Lamont’s fellow Democrats in the legislature’s majority say they want to add between $200 million and $300 million to preserve or bolster higher education, health care and social services programs.

And the Lamont administration recently projected more than $280 million in various cost overruns in the current fiscal year spread across several agencies. If some of those spending programs occur again next fiscal year, that also could increase the bottom line in 2024-25.

Why avoid bolstering some core programs, or cut spending in these areas, just to preserve a built-in revenue cap surplus, Democratic legislative leaders ask, when there is a second financial cushion also built into the budget?

Both the Lamont administration and the legislature’s nonpartisan Office of Fiscal Analysis estimate the program that bars legislators from spending volatile state revenues will save roughly $450 million next fiscal year.

Given that, Ritter said, the revenue cap-mandated surplus could be reduced, other core programs bolstered, and the state still could be on pace to finish 2024-25 well in the black.

Senate President Pro Tem Martin M. Looney, D-New Haven, said last week his office still is researching revenue cap rules but added there at least is “some ambiguity” whether an emergency declaration from Lamont and a three-fifths vote from the House and Senate is needed to modify those rules this year.

“That’s something I think we would certainly look at,” Looney added.

And a third Democrat also is questioning this issue.

State Comptroller Sean Scanlon, a strong advocate for the existing budget controls, said questions over whether they should be modified should be resolved by the legislature and governor.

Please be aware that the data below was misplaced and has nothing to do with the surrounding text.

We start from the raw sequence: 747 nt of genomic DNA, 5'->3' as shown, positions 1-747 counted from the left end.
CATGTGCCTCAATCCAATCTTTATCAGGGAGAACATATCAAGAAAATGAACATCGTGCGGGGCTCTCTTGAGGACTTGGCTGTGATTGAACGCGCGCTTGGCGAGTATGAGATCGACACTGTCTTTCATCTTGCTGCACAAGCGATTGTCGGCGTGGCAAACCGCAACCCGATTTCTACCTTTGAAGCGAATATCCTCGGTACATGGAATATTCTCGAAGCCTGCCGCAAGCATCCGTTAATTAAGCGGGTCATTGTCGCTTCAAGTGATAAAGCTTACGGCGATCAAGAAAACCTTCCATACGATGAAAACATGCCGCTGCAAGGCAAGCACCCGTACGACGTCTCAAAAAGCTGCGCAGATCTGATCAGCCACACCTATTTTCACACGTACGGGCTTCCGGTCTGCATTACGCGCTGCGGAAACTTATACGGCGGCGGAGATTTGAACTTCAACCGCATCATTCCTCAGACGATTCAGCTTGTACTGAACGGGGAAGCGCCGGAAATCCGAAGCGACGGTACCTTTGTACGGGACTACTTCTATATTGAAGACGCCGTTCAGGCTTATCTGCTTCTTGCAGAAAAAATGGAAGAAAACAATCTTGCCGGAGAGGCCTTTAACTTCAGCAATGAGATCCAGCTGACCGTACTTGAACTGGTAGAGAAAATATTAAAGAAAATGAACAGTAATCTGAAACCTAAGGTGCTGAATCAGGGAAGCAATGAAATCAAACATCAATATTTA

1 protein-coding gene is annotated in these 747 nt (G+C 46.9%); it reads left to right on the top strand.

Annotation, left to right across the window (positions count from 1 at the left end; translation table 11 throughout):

But Scanlon said he consulted with Ritter on the statute and agrees that the revenue cap system could be modified this year with a simple majority vote in both chambers.

“I think they are designed in a way in that there is inherent flexibility,” Scanlon added.

That doesn’t mean, though, that spending likely will increase significantly beyond the original budget plan for the upcoming fiscal year.

Even if the revenue cap were modified, a second guardrail — the spending cap — would block big new appropriations.

The preliminary $26 billion budget for 2024-25 already exceeds the cap by about $30 million.

There are accounting maneuvers around the cap, such as intercepting revenues and spending them outside of the traditional budget, but the governor has been wary of supporting such moves.

Lamont, a fiscal moderate, is a strong advocate for the current guardrail parameters. Even if Democrats adopt a budget with more spending based on an adjusted revenue cap and a spending cap workaround, the governor could veto it.

“If they are going to come up with some type of proposal in writing that we can analyze,” said Jeffrey Beckham, Lamont’s budget director, “I’m happy to do that.”

But Beckham said the administration expects lawmakers’ budget adjustments to comply with all legal requirements, adding the governor is committed to fiscal stability.

The administration wants to safeguard recent investments in education, early childhood development and health care, and also to preserve hundreds of millions of dollars in tax cuts enacted the past two years, Beckham added.

And if the Democratic governor does veto a budget, he could find allies among Republican legislators.

House Minority Leader Vincent J. Candelora of North Branford told The Connecticut Mirror last week that while Ritter has discussed the revenue cap language in statute, the House GOP hasn’t researched the matter in depth.

Regardless, Candelora added, his caucus believes the current guardrails’ settings work fine.

“It’s there for us to exercise discipline,” he said. “I understand that these things might be painful, but they’re there for a reason.”

Senate Minority Leader Kevin Kelly of Stratford could not be reached for comment, but he also is a strong advocate for keeping the guardrails system unchanged.

Keith M. Phaneuf is a reporter for The Connecticut Mirror (https://ctmirror.org/ ). Copyright 2024 © The Connecticut Mirror.